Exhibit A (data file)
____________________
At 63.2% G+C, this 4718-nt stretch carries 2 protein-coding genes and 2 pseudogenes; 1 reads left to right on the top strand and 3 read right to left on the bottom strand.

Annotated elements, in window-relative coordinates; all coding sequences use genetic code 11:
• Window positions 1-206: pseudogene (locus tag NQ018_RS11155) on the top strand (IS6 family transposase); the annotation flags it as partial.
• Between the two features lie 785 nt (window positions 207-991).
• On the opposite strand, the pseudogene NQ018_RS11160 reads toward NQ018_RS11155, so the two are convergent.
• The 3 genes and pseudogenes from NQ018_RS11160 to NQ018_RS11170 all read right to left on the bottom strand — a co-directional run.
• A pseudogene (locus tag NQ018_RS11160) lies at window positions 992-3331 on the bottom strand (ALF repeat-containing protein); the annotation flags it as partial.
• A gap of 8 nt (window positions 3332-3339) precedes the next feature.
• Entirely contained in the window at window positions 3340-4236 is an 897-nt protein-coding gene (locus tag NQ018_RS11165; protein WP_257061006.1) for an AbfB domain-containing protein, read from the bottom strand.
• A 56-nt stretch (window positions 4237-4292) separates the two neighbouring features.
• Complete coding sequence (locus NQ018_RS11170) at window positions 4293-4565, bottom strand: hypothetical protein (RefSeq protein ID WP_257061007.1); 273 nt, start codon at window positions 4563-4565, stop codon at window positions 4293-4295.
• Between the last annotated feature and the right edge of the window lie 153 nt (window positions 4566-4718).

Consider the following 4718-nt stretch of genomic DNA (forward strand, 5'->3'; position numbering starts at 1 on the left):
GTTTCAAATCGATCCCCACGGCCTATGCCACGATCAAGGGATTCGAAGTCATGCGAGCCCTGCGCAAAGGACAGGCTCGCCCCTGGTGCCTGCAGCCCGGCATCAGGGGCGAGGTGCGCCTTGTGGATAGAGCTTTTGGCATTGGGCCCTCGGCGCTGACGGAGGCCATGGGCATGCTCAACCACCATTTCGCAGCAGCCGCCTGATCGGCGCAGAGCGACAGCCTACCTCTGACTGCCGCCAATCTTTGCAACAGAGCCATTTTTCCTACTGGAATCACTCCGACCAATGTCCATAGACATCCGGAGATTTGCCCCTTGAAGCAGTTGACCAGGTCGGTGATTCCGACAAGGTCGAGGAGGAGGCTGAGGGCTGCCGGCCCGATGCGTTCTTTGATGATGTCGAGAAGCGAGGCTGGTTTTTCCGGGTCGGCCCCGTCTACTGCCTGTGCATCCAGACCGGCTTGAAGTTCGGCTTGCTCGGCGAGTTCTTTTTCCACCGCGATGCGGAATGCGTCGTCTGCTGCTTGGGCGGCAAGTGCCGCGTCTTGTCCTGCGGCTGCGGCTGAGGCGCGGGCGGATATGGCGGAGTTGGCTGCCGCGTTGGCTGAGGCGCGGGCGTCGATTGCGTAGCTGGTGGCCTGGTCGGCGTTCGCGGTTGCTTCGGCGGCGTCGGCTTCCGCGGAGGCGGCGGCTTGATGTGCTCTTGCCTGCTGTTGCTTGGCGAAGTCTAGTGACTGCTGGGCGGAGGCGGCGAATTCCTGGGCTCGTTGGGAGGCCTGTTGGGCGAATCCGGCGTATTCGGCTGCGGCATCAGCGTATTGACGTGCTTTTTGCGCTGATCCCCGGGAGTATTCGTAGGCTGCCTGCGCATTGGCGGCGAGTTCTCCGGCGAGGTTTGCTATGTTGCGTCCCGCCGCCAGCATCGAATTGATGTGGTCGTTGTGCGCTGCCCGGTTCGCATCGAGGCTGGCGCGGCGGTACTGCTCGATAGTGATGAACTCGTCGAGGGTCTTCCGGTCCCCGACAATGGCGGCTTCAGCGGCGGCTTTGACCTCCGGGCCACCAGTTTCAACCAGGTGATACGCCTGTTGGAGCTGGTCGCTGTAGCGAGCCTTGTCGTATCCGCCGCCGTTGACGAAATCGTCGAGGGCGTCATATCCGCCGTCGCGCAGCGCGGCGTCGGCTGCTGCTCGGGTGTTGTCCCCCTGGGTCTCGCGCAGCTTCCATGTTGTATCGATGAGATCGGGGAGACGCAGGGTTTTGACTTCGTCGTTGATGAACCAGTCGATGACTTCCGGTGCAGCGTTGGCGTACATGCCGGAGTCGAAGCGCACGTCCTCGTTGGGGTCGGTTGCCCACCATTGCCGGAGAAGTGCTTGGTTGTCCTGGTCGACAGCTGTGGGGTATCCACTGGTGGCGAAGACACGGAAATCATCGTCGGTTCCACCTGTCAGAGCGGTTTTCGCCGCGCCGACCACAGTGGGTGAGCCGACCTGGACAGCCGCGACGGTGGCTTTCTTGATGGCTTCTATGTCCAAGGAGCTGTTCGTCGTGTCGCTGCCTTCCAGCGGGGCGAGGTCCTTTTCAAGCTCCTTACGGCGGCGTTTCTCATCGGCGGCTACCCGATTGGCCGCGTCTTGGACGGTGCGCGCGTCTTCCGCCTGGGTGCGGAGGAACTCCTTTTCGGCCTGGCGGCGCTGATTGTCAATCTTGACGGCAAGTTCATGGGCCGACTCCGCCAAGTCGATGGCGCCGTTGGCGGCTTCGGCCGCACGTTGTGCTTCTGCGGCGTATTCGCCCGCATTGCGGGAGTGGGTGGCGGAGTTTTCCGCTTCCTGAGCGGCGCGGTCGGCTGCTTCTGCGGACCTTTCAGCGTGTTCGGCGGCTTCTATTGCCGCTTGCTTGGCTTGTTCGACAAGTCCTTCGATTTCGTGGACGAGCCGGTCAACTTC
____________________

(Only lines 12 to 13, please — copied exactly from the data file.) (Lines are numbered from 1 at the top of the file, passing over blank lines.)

• Between the last annotated feature and the right edge of the window lie 153 nt (window positions 4566-4718).

Consider the following 4718-nt stretch of genomic DNA (forward strand, 5'->3'; position numbering starts at 1 on the left):